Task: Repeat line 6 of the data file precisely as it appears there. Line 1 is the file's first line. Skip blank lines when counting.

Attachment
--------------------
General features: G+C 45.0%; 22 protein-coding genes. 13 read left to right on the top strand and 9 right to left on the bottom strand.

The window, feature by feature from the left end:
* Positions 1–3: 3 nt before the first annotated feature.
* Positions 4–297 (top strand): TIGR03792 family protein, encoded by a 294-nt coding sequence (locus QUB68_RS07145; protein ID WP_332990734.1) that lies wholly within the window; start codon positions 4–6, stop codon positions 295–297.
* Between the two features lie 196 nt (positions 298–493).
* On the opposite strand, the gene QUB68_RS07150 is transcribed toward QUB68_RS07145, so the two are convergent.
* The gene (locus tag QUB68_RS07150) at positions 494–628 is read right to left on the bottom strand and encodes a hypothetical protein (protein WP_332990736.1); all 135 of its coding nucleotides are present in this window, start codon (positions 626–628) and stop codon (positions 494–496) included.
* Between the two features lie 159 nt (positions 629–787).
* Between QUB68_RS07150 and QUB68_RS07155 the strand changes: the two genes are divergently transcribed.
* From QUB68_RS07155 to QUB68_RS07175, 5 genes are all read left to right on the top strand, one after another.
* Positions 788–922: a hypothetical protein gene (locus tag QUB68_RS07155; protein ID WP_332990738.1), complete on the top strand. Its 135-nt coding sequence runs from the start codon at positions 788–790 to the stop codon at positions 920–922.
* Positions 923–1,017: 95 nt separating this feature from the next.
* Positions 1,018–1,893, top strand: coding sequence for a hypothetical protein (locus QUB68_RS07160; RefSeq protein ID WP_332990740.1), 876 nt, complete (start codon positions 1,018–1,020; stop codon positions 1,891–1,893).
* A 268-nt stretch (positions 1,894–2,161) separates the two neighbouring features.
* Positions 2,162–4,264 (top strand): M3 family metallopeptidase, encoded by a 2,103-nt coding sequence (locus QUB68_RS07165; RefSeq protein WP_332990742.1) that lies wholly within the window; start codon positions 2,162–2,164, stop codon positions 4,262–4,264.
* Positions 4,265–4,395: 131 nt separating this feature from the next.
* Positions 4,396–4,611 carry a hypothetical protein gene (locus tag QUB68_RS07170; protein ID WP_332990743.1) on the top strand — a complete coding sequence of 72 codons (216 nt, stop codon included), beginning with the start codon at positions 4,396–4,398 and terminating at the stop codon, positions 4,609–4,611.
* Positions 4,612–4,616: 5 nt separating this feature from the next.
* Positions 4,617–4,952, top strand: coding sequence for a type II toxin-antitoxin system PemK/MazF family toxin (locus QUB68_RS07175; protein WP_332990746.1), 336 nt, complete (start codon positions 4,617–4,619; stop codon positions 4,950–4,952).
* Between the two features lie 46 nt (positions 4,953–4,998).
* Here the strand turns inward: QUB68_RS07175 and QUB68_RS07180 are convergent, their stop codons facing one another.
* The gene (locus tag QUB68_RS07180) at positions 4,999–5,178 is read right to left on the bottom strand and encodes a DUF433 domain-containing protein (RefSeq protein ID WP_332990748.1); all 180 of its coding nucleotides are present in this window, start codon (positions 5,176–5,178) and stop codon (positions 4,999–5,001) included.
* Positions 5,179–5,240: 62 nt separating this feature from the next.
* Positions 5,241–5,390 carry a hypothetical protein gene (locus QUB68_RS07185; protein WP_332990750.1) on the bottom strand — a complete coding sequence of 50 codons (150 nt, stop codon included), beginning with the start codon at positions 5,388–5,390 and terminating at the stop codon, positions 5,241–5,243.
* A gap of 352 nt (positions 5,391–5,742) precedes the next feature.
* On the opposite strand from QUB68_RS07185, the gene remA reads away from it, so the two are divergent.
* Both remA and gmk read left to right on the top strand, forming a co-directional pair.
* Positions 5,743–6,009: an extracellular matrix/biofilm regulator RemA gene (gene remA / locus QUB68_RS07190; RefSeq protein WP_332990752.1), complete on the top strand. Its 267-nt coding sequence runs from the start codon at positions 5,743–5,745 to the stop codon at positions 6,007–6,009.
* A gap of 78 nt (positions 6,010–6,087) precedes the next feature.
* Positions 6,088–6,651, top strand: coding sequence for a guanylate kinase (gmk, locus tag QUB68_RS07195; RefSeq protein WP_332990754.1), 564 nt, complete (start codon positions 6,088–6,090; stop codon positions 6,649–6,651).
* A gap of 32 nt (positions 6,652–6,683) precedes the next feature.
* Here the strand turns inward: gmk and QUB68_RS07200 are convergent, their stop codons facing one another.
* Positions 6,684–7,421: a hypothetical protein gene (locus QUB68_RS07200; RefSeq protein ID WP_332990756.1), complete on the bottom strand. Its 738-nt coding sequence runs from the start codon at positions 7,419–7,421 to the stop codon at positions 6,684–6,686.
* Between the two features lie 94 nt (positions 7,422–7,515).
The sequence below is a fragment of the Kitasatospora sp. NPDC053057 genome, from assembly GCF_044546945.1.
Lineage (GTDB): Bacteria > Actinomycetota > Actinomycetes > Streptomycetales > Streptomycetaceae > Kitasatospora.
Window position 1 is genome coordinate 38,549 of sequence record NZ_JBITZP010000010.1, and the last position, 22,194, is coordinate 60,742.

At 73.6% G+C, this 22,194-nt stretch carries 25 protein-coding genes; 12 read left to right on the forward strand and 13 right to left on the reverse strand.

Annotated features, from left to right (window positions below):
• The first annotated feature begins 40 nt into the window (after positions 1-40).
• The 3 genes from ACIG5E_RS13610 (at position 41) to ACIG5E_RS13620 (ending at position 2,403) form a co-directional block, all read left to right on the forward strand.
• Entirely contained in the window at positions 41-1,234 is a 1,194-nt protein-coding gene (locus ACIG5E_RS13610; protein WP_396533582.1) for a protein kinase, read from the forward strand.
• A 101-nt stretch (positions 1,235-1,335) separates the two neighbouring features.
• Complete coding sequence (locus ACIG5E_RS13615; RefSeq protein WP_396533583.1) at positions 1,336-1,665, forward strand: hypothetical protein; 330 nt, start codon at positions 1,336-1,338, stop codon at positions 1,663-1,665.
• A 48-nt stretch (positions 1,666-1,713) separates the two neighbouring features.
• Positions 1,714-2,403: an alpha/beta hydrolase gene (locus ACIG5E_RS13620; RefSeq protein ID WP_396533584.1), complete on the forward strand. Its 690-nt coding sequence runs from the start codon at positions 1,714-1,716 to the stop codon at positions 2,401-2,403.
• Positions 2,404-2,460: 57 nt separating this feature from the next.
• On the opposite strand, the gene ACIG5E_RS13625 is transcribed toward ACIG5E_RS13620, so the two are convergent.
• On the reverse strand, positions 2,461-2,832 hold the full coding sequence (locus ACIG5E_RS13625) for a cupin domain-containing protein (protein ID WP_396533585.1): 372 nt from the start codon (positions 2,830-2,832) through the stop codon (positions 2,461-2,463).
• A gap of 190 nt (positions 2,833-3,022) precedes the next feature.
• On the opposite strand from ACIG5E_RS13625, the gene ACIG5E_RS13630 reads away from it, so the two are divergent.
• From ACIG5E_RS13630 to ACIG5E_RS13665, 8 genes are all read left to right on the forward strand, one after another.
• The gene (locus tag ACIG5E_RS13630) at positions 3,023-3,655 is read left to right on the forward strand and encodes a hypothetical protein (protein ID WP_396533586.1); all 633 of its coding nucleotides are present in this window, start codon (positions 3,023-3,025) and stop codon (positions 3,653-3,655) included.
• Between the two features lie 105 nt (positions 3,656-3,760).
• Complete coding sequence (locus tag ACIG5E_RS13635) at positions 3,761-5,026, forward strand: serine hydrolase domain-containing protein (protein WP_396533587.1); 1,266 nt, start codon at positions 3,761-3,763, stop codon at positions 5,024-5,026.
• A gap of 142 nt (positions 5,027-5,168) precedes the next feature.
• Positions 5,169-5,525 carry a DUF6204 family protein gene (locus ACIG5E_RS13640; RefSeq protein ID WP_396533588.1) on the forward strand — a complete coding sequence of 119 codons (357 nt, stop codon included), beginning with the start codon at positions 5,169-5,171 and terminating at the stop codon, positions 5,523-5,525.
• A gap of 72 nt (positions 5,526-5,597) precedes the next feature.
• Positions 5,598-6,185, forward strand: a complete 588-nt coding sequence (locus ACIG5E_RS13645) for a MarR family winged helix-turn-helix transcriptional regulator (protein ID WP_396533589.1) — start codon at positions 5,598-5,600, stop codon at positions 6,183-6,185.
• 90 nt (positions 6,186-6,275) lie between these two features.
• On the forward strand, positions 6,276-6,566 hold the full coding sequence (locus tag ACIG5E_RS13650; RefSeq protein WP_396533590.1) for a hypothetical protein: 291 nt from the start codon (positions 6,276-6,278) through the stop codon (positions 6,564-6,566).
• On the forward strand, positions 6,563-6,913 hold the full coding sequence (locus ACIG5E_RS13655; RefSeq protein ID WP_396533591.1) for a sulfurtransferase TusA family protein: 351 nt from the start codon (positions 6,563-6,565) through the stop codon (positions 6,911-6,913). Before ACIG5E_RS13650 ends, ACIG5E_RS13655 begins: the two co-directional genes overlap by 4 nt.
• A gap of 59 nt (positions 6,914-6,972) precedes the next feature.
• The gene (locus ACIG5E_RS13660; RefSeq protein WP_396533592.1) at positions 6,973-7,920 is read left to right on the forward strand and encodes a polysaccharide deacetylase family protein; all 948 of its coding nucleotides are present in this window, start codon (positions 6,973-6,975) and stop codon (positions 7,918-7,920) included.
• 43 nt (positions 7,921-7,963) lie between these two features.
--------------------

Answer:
* On the opposite strand, the gene QUB68_RS07150 is transcribed toward QUB68_RS07145, so the two are convergent.